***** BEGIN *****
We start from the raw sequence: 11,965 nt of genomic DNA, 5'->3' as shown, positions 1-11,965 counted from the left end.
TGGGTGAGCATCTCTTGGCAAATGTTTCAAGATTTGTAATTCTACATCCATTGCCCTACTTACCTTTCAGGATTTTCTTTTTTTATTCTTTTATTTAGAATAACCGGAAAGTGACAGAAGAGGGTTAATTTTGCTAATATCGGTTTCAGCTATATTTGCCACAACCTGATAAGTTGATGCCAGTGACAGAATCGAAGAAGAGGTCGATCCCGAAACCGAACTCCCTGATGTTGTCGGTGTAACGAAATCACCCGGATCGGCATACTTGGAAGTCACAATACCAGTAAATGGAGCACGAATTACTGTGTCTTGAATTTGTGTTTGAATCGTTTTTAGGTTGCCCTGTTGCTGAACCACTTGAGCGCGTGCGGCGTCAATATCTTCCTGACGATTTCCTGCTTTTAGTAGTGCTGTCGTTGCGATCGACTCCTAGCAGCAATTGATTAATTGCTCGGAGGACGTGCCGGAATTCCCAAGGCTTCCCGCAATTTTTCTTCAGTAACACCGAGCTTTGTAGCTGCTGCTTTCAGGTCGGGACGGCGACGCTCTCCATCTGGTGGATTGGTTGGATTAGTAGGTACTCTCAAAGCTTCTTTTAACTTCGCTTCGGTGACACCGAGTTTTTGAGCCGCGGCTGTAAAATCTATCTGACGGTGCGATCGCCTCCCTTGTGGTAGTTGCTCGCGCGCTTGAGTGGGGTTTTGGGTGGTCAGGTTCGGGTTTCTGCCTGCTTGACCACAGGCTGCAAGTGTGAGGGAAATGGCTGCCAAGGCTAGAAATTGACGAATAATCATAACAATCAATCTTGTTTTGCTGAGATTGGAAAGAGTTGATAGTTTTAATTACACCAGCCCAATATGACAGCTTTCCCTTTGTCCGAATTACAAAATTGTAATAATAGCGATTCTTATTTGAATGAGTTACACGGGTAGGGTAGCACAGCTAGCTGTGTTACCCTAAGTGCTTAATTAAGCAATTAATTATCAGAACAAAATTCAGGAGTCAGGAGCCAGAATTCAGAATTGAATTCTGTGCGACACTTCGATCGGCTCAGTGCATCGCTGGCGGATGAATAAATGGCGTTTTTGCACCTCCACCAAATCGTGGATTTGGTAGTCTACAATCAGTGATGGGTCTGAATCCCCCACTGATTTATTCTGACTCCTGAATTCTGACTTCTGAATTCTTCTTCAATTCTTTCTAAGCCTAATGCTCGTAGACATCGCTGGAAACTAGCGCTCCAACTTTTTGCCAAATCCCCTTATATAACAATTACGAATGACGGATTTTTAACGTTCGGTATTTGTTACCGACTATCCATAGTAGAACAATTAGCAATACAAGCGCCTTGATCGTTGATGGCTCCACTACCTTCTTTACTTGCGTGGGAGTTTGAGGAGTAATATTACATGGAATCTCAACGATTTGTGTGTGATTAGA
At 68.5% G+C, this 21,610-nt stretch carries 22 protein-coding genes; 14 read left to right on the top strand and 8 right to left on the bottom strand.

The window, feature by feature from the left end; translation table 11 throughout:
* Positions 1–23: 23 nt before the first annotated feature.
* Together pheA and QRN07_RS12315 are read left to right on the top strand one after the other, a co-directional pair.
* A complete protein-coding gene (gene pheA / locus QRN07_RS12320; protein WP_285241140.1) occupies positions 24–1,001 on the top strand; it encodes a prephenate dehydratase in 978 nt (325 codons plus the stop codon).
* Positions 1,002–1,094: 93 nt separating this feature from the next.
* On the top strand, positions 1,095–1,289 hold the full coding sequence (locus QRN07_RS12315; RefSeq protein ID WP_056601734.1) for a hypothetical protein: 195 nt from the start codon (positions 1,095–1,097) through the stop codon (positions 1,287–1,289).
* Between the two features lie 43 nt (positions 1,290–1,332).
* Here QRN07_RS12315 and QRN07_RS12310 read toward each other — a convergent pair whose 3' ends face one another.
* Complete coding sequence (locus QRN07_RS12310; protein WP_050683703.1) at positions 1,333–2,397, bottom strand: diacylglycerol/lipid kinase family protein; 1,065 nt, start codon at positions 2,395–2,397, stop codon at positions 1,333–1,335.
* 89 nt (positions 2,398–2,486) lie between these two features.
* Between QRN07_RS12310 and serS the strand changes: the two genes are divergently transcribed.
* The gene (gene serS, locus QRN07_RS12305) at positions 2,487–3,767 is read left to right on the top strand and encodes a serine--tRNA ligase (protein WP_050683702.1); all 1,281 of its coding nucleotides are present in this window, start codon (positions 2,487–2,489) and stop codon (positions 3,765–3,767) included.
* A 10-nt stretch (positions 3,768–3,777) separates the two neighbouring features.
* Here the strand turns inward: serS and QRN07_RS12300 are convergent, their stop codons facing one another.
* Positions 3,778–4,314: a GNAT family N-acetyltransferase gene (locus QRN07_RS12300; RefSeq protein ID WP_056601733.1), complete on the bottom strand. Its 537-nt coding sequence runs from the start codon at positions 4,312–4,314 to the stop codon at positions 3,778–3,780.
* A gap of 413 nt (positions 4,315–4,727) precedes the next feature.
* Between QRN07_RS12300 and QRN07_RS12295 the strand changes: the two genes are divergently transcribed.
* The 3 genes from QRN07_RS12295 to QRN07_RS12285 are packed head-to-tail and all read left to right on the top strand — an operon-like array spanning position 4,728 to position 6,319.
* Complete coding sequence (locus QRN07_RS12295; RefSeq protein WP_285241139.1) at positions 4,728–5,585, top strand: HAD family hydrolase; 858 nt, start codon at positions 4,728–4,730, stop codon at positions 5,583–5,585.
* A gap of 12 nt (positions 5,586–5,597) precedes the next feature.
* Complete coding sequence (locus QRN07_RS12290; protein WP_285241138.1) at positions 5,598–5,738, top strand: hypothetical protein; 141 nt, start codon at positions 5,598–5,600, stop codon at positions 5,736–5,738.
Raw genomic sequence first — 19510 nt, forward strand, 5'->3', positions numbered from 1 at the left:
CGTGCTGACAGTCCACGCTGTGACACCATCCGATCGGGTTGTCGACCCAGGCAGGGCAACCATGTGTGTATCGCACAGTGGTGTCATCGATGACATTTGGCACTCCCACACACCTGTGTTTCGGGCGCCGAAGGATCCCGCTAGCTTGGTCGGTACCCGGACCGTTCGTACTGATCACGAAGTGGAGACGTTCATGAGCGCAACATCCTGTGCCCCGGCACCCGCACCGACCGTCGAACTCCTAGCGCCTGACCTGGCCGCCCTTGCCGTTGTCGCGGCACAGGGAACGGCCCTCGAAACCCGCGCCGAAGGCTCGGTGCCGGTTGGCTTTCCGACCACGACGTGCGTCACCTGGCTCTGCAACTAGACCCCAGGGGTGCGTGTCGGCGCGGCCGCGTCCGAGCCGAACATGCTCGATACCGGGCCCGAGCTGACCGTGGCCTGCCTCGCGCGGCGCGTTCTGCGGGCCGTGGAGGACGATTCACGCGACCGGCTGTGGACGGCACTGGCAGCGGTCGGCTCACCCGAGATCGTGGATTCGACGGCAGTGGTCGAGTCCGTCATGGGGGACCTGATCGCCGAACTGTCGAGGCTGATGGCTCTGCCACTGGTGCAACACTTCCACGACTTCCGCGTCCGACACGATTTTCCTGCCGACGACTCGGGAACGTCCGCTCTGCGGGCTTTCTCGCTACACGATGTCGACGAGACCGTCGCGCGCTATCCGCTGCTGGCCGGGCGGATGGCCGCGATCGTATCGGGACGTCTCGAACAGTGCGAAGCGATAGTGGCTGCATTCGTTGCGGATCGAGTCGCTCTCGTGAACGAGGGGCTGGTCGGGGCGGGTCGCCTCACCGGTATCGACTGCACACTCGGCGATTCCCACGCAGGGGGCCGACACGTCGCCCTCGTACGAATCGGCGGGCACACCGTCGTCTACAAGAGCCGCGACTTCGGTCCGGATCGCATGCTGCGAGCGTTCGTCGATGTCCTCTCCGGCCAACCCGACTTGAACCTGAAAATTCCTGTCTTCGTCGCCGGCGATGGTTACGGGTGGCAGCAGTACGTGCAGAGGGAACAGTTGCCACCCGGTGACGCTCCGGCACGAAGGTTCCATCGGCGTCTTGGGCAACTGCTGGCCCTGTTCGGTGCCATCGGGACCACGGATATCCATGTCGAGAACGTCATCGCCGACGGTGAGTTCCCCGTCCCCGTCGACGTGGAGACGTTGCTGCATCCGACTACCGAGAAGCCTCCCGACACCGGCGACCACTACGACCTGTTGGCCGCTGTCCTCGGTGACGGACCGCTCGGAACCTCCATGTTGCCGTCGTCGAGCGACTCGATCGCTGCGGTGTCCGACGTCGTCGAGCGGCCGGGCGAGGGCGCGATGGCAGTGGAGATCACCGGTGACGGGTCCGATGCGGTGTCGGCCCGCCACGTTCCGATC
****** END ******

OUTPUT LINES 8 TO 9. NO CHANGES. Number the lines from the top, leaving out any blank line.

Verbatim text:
* Positions 1,002–1,094: 93 nt separating this feature from the next.
* On the top strand, positions 1,095–1,289 hold the full coding sequence (locus QRN07_RS12315; RefSeq protein ID WP_056601734.1) for a hypothetical protein: 195 nt from the start codon (positions 1,095–1,097) through the stop codon (positions 1,287–1,289).